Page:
[…]According to Scotland Yard, in the four years from 1991 to 1995 crimes against the person in England‟s inner cities increased by 91 percent. In the four years from 1997 to 2001 the rate of violent crime more than doubled. The UK murder rate for 2002 was the highest for a century.

I think that peer-reviewed studies – from Harvard University, no less – should be useful to those of us who believe in the right of self-defense for law-abiding people. The book by economist John Lott, linked above,compares the crime rates of all U.S. states that have enacted concealed carry laws, and concludes that violent crime rates dropped after law-abiding citizens were allowed to carry legally-owned firearms. That’s the mirror image of Dr. Malcolm’s Harvard study, but both studies affirm the same conclusion – more legal firearm ownership means less crime.

If you still think that guns are somehow bad for reducing crime, why not check out a formal academic debate featuring 3 people on each side of the debate?

If you want to know why the Democrat parts of the United States have such high rates of violence, then you need to look at the enormously high out-of-wedlock birth rates in the Democrat parts of the United States. Democrats have no problem with having fatherless children, and they support paying people welfare in order to do it. No wonder they have a crime problem that’s caused by the fatherlessness that is caused by their own values and policies. When Democrats stop paying single mothers money to have fatherless kids, then the crime rates in the Democrat parts of the United States will go down.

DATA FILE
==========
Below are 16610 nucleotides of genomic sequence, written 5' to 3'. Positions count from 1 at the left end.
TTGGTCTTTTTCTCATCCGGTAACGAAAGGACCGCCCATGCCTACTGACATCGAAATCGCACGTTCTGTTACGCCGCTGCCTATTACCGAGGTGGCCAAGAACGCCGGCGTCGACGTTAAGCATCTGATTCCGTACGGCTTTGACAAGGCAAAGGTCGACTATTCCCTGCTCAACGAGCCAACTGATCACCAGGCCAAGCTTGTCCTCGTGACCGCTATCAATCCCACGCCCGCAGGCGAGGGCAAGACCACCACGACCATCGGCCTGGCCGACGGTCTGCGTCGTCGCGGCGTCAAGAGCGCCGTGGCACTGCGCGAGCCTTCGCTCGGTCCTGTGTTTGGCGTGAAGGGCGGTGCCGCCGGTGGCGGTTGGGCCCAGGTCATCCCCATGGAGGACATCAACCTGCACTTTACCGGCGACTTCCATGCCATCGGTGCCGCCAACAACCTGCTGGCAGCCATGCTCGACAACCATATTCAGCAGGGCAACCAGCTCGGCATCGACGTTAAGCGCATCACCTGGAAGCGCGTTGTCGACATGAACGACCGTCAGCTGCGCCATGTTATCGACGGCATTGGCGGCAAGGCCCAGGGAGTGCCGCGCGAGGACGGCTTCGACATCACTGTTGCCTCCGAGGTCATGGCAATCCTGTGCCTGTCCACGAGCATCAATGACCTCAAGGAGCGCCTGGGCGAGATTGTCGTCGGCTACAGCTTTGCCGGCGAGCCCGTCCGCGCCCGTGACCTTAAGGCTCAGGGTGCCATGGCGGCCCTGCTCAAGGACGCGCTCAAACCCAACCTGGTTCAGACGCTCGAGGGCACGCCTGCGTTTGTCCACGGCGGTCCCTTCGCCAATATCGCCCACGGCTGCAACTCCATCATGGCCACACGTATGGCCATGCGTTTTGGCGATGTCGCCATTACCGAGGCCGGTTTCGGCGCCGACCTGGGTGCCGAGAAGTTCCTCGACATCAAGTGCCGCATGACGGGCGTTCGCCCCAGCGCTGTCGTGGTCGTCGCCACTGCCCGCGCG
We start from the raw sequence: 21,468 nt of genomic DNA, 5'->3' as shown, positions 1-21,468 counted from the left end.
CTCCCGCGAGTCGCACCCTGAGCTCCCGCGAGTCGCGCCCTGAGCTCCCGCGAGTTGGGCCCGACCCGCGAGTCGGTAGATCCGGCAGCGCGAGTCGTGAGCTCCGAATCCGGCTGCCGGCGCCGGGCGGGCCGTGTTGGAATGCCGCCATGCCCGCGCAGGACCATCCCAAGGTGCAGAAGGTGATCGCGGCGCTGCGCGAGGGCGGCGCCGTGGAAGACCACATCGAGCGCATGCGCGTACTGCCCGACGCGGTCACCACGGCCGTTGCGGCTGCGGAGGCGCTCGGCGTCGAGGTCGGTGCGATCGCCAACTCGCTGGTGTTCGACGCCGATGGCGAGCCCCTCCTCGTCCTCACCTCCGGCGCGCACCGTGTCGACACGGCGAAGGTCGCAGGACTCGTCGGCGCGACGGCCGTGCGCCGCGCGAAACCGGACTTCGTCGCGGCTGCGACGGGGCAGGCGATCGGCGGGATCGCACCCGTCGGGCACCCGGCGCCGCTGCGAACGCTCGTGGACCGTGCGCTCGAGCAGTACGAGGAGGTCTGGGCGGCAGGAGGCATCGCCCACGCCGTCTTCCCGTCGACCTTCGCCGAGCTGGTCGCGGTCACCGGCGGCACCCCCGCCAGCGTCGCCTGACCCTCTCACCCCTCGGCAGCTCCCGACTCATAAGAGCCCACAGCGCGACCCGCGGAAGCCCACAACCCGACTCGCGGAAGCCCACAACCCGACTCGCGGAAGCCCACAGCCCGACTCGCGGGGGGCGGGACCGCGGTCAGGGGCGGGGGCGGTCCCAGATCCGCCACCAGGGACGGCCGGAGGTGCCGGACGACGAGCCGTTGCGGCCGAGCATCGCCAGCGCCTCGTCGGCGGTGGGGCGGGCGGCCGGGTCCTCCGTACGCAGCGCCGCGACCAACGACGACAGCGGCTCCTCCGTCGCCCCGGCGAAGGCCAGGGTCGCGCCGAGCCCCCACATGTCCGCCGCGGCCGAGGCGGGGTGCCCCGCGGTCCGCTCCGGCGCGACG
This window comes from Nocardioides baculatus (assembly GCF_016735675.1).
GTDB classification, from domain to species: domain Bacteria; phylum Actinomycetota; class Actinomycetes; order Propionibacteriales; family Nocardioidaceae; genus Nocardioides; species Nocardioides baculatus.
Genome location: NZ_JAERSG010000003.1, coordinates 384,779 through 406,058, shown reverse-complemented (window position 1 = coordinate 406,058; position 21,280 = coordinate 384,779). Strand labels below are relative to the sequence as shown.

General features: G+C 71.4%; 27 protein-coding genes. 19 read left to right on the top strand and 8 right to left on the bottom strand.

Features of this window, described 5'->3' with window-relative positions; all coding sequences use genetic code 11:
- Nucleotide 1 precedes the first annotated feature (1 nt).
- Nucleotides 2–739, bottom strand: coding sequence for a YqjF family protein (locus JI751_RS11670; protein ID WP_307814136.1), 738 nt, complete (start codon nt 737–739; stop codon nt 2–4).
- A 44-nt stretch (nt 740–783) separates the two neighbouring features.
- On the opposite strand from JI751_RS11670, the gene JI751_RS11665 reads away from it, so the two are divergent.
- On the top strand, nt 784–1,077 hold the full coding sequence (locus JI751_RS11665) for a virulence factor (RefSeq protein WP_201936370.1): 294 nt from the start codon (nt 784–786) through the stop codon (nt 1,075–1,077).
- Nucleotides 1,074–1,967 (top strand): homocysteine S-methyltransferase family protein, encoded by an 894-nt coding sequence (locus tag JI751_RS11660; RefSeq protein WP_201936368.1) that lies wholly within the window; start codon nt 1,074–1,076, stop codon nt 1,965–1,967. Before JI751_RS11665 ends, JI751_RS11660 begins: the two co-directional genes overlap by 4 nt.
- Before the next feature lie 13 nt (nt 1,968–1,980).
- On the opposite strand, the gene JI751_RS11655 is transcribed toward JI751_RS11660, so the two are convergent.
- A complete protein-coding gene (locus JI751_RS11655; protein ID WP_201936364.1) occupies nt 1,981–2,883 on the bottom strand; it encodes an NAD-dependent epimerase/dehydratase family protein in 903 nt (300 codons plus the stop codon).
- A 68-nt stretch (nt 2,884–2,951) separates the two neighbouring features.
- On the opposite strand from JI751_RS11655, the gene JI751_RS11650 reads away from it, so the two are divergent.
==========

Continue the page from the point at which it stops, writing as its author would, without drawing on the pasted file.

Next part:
Virginia shooter background includes gay rights activism and anti-white racism

Let’s just pull up some quotations from mainstream news sources and learn about what the Virginia reporter shooter believed.

First, the UK Telegraph on the shooter’s home.

Gay pride flag and sex toys:

[…]In a raid on the apartment on Wednesday, police reportedly confiscated a gay pride flag. They also found “many” sex toys, which may have “human material” on them, the source told this newspaper.

Victim mindset and gay prostitution: